(In which I re-watch and discuss, with SPOILERS aplenty, the first four and a half seasons of Breaking Bad, one or two or three episodes at a time, leading up to the final half of season five beginning August 11, then continue with write-ups of the last eight episodes as they air. If you’ve never seen the show, you are 1) crazy!, 2) advised to start watching it immediately, and 3) not to read these discussions until you’ve completed step 2)
The first two episodes of Breaking Bad’s second season are one hell of a wild ride. Nothing in season 1 is this intense. The show takes off running and doesn’t stop. In fact the second episode ends with Walt and Jesse running from Tuco’s corpse and Hank, who shot him dead.
Episode 1 opens with the flash-forward that will wend its way through the whole season. Black and white shots of a hose, a snail, a siren, the pool, and floating in it—an eyeball? What is that, human? It’s sucked into the filtration system, and then, in bright, pink color, a teddy bear floats by, slowly rotating until we see an eye missing, and half of the bear burned to a crisp.
Which okay, I’m writing this and you’re reading this already having watched season 2. We know what we’re looking at: the results of a mid-air plane collision, ultimately caused by Walt’s actions. One of those planes is a 737. The name of this episode.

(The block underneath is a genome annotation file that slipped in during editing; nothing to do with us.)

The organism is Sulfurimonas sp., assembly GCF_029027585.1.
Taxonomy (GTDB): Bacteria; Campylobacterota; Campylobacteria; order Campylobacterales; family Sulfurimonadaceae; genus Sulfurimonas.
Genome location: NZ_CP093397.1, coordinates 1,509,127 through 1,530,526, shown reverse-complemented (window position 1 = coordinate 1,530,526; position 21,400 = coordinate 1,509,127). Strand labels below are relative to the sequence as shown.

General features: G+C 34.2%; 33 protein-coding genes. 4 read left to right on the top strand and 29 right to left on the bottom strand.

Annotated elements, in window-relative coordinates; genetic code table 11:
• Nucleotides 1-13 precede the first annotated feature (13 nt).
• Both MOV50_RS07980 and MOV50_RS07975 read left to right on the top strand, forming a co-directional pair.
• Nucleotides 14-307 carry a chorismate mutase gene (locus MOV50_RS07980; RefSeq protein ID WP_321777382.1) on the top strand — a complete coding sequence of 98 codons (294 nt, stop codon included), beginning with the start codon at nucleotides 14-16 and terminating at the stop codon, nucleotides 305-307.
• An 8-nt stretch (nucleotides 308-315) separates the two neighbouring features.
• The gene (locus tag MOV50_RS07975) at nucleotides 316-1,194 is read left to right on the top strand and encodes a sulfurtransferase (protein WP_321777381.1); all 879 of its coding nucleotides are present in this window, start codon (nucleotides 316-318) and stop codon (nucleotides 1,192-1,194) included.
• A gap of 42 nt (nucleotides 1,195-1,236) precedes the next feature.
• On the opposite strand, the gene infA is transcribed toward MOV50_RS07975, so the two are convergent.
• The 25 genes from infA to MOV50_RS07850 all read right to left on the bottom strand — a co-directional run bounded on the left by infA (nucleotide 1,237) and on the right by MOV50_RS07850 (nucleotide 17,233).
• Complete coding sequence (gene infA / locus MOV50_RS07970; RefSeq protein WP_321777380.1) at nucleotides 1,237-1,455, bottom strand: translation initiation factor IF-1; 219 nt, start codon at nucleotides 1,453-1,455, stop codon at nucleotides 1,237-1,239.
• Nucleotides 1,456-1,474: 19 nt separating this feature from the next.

Next we cut to the junkyard and the last scene of season 1 plays over again. This time we follow Hank and Jesse to their car. Walt calculates how much money he’s going to need in total to care for his family. “737,” he says, “Seven hundred and thirty seven thousand, that is what I need.” You’re going to get it, Walt.
Pulling out of the junkyard, they almost run into Tuco, who’s returned with a problem: No Doze, the guy he beat unconscious, has died.
I forgot how little of Tuco this show actually contains. No sooner has Walt made a deal with the guy than he’s taken out by Hank. Credit to Raymond Cruz, who plays Tuco so memorably. We also meet an even more memorable character, Tuco’s uncle, Hector, AKA Tio, who speaks not a word, but is equipped with a very expressive bell on his wheelchair. Vince Gilligan had no idea how big a role Tio would eventually play in the show. As usual, he and his team of writers show their wisdom by using characters they’ve already created to further the story, giving the whole show its feeling of claustrophobia and inevitability. Everyone is tied to everyone else in Breaking Bad. Everyone’s actions affect someone.
Gilligan has said that for season 2, he and the writers worked out the entire season in advance, every little bit of it. Which drove them a bit nuts. In subsequent seasons they worked out the big picture and the basics of how to get there, but allowed room to make discoveries along the way. This is surely a better way to go about it, but I’m guessing the later seasons work so well because of the effort put into season 2.